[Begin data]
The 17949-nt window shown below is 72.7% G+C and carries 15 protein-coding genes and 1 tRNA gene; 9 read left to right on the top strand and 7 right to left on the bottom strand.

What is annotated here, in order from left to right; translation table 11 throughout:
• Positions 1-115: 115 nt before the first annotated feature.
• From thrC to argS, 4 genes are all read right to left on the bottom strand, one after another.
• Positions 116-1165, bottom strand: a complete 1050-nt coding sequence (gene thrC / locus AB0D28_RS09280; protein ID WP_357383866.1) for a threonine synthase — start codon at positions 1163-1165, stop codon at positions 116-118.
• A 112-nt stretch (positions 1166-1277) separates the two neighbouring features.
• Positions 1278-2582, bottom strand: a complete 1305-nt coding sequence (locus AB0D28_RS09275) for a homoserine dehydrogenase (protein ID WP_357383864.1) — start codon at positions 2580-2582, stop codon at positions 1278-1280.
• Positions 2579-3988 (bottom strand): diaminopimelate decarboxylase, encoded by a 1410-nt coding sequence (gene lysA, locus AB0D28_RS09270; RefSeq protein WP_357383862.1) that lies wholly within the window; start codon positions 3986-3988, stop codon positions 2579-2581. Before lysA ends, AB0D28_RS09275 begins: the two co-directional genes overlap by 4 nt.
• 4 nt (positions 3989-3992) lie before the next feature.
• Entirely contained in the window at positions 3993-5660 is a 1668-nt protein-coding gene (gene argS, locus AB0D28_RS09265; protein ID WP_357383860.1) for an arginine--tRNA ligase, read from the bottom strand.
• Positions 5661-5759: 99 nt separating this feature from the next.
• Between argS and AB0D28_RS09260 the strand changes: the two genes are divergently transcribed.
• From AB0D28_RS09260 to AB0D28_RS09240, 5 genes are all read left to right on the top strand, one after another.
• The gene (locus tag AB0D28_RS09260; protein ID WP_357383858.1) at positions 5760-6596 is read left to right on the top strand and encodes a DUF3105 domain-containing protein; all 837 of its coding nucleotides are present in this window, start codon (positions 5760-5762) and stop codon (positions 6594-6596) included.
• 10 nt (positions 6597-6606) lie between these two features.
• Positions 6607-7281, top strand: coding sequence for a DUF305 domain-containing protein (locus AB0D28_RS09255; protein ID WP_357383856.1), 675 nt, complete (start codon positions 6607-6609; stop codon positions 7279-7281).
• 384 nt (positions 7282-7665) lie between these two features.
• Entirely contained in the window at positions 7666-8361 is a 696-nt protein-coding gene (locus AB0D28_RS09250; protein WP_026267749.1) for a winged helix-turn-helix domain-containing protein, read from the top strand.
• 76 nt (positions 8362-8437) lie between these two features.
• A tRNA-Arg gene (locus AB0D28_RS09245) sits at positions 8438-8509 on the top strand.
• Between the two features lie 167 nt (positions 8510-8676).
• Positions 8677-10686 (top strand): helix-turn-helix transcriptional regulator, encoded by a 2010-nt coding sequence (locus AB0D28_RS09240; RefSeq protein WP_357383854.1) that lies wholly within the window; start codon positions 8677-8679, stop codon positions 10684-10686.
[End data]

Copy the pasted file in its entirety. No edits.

The 17949-nt window shown below is 72.7% G+C and carries 15 protein-coding genes and 1 tRNA gene; 9 read left to right on the top strand and 7 right to left on the bottom strand.

What is annotated here, in order from left to right; translation table 11 throughout:
• Positions 1-115: 115 nt before the first annotated feature.
• From thrC to argS, 4 genes are all read right to left on the bottom strand, one after another.
• Positions 116-1165, bottom strand: a complete 1050-nt coding sequence (gene thrC / locus AB0D28_RS09280; protein ID WP_357383866.1) for a threonine synthase — start codon at positions 1163-1165, stop codon at positions 116-118.
• A 112-nt stretch (positions 1166-1277) separates the two neighbouring features.
• Positions 1278-2582, bottom strand: a complete 1305-nt coding sequence (locus AB0D28_RS09275) for a homoserine dehydrogenase (protein ID WP_357383864.1) — start codon at positions 2580-2582, stop codon at positions 1278-1280.
• Positions 2579-3988 (bottom strand): diaminopimelate decarboxylase, encoded by a 1410-nt coding sequence (gene lysA, locus AB0D28_RS09270; RefSeq protein WP_357383862.1) that lies wholly within the window; start codon positions 3986-3988, stop codon positions 2579-2581. Before lysA ends, AB0D28_RS09275 begins: the two co-directional genes overlap by 4 nt.
• 4 nt (positions 3989-3992) lie before the next feature.
• Entirely contained in the window at positions 3993-5660 is a 1668-nt protein-coding gene (gene argS, locus AB0D28_RS09265; protein ID WP_357383860.1) for an arginine--tRNA ligase, read from the bottom strand.
• Positions 5661-5759: 99 nt separating this feature from the next.
• Between argS and AB0D28_RS09260 the strand changes: the two genes are divergently transcribed.
• From AB0D28_RS09260 to AB0D28_RS09240, 5 genes are all read left to right on the top strand, one after another.
• The gene (locus tag AB0D28_RS09260; protein ID WP_357383858.1) at positions 5760-6596 is read left to right on the top strand and encodes a DUF3105 domain-containing protein; all 837 of its coding nucleotides are present in this window, start codon (positions 5760-5762) and stop codon (positions 6594-6596) included.
• 10 nt (positions 6597-6606) lie between these two features.
• Positions 6607-7281, top strand: coding sequence for a DUF305 domain-containing protein (locus AB0D28_RS09255; protein ID WP_357383856.1), 675 nt, complete (start codon positions 6607-6609; stop codon positions 7279-7281).
• 384 nt (positions 7282-7665) lie between these two features.
• Entirely contained in the window at positions 7666-8361 is a 696-nt protein-coding gene (locus AB0D28_RS09250; protein WP_026267749.1) for a winged helix-turn-helix domain-containing protein, read from the top strand.
• 76 nt (positions 8362-8437) lie between these two features.
• A tRNA-Arg gene (locus AB0D28_RS09245) sits at positions 8438-8509 on the top strand.
• Between the two features lie 167 nt (positions 8510-8676).
• Positions 8677-10686 (top strand): helix-turn-helix transcriptional regulator, encoded by a 2010-nt coding sequence (locus AB0D28_RS09240; RefSeq protein WP_357383854.1) that lies wholly within the window; start codon positions 8677-8679, stop codon positions 10684-10686.